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Out of the Basement 

A new club hopes Spokane will embrace the sport of table tennis

click to enlarge Cody Hagel, 14, is the youngest member of Spokane Table Tennis. - YOUNG KWAK
  • Young Kwak
  • Cody Hagel, 14, is the youngest member of Spokane Table Tennis.

It’s a typical Wednesday night at North Park Racquet Club, and a dozen men are facing off across green tables set up in the high-ceilinged gym. There’s not a lot of talking, but the rapid whack-ping-whack speaks for itself: This is not your typical basement ping pong.

“Sometimes people show up and, unfortunately, they’re intimidated,” says John Trevethan, the president of Spokane Table Tennis and longtime leader in the local table tennis community.

He first picked up a paddle, like many kids do, to challenge his brothers and sisters in the basement.

“Looking back on it,” he says, “That was really just ping pong — the slow dink, dink, let’s see if we can keeping it going. And you think you’re pretty good.”

Table tennis is a game of many levels, and this new club has ambitious plans to elevate the sport out of Spokane’s garages and bars. They’ve held monthly tournaments since October, and open practice sessions three times a week. Basement-level players who show up to play will probably get crushed — but then, hopefully, they’ll come back.

New faces peer tentatively into the gym, and greeting them is Lisa Hagel, the club manager and tireless force behind the new club. Her 14-year-old son, Cody, is the youngest player in the gym and also one of the best, and they’ve traveled all over the country for tournaments and training. Along the way, Hagel fell in love with the growing sport.

“It’s so much fun when you go into these different towns and you meet all these different people from all over the world,” she says. “It’s just not like any other sport that I’ve ever seen.”

She also saw how much Spokane didn’t have: In Seattle and Portland, where the sport is becoming huge, kids are coached at full-time facilities. In Texas, clubs travel to tournaments with hundreds of kids.

“They just line up — they do these drills, and they’re just lined up miles long,” Hagel says.

Most of the dedicated players in Spokane are older, but that kind of generation gap in table tennis is not unusual nationwide. What Spokane is missing is the kids.

“My goal,” Hagel says, “was to really bring the older generation that plays competitively with the younger kids that want to learn.”

Before she organized their first tournament sanctioned by USA Table Tennis last October, no one knew if players would travel to Spokane from around the Northwest. The tournament was a success, and now, with bigger plans in the works, the main question for the club is how much the hometown community will get on board.

Spokane Table Tennis is new, but table tennis players have met as a club in Spokane for at least four decades. Trevethan joined that group when he moved here from Michigan in 1979, and for most of the weeks since then the club met at Mountain View Middle School.

“By being in one spot for so many years, it really built up our membership‚” Trevethan says.

When the middle school shut down for good in June 2011, the club found itself at a crossroads — some wanted to use the opportunity to expand the club with tournaments and training, and others felt the club was better without changes.

The split was formalized after the regional tournament held this past October, and there are now two clubs. The similarity of their names — Spokane Table Tennis and Spokane Table Tennis Club — has been a point of lingering contention, as well as confusion. (The original club is still meeting, but its officers declined to comment further.) The split was difficult for Trevethan, who had been president of the original club for more than 30 years.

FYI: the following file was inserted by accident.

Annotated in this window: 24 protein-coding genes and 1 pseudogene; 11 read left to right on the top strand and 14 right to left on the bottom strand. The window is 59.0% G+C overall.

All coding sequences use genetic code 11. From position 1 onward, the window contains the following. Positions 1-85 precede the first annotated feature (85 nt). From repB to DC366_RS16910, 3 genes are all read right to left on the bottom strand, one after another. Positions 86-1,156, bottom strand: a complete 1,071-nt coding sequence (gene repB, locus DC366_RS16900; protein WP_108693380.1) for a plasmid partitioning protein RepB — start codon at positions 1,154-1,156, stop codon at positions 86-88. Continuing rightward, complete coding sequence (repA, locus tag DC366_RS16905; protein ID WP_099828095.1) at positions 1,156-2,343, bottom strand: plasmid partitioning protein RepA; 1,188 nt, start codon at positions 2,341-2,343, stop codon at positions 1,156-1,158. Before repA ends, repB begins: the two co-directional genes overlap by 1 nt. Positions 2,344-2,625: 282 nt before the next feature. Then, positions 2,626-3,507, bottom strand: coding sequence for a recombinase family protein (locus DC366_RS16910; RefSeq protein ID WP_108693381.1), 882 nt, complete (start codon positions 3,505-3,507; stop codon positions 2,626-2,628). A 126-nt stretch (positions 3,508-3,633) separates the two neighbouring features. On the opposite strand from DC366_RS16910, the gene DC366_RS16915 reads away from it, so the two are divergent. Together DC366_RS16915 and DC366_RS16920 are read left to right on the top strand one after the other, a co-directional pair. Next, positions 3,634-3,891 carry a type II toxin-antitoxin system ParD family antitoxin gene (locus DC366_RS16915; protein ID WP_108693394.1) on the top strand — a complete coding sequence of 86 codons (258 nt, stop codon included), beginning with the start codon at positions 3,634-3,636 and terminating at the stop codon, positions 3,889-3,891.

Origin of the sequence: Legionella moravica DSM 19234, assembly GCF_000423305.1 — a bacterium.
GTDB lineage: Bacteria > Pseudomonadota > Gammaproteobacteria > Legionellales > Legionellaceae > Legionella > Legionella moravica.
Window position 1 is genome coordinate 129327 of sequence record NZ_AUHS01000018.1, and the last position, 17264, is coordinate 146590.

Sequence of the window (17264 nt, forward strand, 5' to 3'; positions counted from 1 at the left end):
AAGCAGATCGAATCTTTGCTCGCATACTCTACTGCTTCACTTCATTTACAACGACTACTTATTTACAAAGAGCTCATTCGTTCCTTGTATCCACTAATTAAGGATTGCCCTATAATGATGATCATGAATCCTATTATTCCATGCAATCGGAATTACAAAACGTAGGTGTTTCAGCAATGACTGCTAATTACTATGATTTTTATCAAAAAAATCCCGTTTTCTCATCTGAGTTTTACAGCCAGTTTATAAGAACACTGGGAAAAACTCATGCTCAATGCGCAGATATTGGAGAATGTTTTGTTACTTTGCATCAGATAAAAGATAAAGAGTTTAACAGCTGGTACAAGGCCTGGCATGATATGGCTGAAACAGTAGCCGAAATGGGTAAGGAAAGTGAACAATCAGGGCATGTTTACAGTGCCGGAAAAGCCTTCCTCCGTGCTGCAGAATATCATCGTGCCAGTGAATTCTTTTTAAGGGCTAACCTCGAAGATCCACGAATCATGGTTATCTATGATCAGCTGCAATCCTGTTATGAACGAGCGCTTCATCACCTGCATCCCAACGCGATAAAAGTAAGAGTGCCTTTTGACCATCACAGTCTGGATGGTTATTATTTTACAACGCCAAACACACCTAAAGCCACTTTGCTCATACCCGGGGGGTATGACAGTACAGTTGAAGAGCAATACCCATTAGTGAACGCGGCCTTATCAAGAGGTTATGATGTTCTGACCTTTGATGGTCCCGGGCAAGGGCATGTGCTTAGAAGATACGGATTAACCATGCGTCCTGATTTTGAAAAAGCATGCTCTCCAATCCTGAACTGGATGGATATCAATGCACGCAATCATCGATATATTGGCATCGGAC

“I’d run that one forever and ever and I said, ‘been there, done that.’ There are guys who can run that,” he says. “The chance to start something new and build it all up again — that sounds like more fun.”

Last week, Hagel waited for the call from the Spokane Sports Commission, and then eagerly passed on the good news to the rest of the club: Spokane will host its first-ever four-star table tennis tournament next fall. It’s a Joola national tour stop, which is a big deal — no other city in the Northwest has ever hosted one, and it’s expected to draw more than 250 high-caliber table tennis players from around North America.

“It’s more than what I wanted,” she says. “It’s just amazing.”

She welcomes players from any background — the best player from Rick’s Ringside Pub stopped by recently, and got destroyed. But he came back. Tennis players at North Park Racquet Club have seen the practices and stopped by try and are almost always surprised by the sport’s difficulty.

“It’s a deceptive game,” Trevethan says. “I always tell people that, for me, what makes it the most fun is this incredible combination of both speed and spin.”

From what he’s seen, Trevethan thinks getting table tennis into schools is essential to grow the sport.

Locals schools haven’t shown much interest, despite Hagel’s lobbying — the tables are expensive and bulky to store, and there’s still the idea that it’s more standing around than real exercise.

But Hagel has seen skeptical parents won over once the little orange balls start zipping back and forth, and she’s hopeful that people in Spokane will be inspired by the international-level play at the tournament this fall.

“Until you’ve seen that,” she says, “you don’t even know what’s possible with this sport.”

February Frenzy Table Tennis Tournament • Sat, Feb. 23 at noon • $10 to compete • North Park Racquet Club • 8121 N. Division • More details visit spokanetabletennis.com

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